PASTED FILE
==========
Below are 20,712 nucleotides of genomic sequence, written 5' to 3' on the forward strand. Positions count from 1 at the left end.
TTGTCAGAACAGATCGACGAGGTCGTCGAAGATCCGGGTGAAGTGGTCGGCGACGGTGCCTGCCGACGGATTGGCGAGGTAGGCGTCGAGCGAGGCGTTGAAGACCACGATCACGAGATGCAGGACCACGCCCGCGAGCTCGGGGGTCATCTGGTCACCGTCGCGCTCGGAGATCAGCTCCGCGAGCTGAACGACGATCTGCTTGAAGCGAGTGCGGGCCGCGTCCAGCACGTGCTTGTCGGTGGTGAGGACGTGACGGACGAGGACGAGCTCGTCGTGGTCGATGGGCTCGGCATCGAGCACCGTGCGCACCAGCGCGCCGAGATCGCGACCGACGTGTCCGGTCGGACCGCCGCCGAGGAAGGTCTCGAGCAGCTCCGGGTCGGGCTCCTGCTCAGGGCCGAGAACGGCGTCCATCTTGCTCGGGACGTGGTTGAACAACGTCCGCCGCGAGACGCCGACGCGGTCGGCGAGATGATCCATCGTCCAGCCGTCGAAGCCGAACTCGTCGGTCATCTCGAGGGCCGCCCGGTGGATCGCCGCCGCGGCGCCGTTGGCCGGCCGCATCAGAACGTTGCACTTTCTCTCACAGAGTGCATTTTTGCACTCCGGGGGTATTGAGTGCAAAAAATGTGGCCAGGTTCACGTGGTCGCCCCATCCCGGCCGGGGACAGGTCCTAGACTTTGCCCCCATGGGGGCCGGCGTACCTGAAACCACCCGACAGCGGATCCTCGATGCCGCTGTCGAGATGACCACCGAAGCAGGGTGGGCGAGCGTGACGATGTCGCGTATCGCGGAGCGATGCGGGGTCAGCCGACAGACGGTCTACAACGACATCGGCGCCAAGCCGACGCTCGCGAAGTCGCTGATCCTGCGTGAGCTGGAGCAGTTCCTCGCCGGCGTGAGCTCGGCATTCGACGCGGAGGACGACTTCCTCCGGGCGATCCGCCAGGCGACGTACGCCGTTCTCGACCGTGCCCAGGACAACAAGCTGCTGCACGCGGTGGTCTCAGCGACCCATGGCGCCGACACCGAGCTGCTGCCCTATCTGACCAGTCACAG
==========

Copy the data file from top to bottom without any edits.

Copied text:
Below are 20,712 nucleotides of genomic sequence, written 5' to 3' on the forward strand. Positions count from 1 at the left end.
TTGTCAGAACAGATCGACGAGGTCGTCGAAGATCCGGGTGAAGTGGTCGGCGACGGTGCCTGCCGACGGATTGGCGAGGTAGGCGTCGAGCGAGGCGTTGAAGACCACGATCACGAGATGCAGGACCACGCCCGCGAGCTCGGGGGTCATCTGGTCACCGTCGCGCTCGGAGATCAGCTCCGCGAGCTGAACGACGATCTGCTTGAAGCGAGTGCGGGCCGCGTCCAGCACGTGCTTGTCGGTGGTGAGGACGTGACGGACGAGGACGAGCTCGTCGTGGTCGATGGGCTCGGCATCGAGCACCGTGCGCACCAGCGCGCCGAGATCGCGACCGACGTGTCCGGTCGGACCGCCGCCGAGGAAGGTCTCGAGCAGCTCCGGGTCGGGCTCCTGCTCAGGGCCGAGAACGGCGTCCATCTTGCTCGGGACGTGGTTGAACAACGTCCGCCGCGAGACGCCGACGCGGTCGGCGAGATGATCCATCGTCCAGCCGTCGAAGCCGAACTCGTCGGTCATCTCGAGGGCCGCCCGGTGGATCGCCGCCGCGGCGCCGTTGGCCGGCCGCATCAGAACGTTGCACTTTCTCTCACAGAGTGCATTTTTGCACTCCGGGGGTATTGAGTGCAAAAAATGTGGCCAGGTTCACGTGGTCGCCCCATCCCGGCCGGGGACAGGTCCTAGACTTTGCCCCCATGGGGGCCGGCGTACCTGAAACCACCCGACAGCGGATCCTCGATGCCGCTGTCGAGATGACCACCGAAGCAGGGTGGGCGAGCGTGACGATGTCGCGTATCGCGGAGCGATGCGGGGTCAGCCGACAGACGGTCTACAACGACATCGGCGCCAAGCCGACGCTCGCGAAGTCGCTGATCCTGCGTGAGCTGGAGCAGTTCCTCGCCGGCGTGAGCTCGGCATTCGACGCGGAGGACGACTTCCTCCGGGCGATCCGCCAGGCGACGTACGCCGTTCTCGACCGTGCCCAGGACAACAAGCTGCTGCACGCGGTGGTCTCAGCGACCCATGGCGCCGACACCGAGCTGCTGCCCTATCTGACCAGTCACAG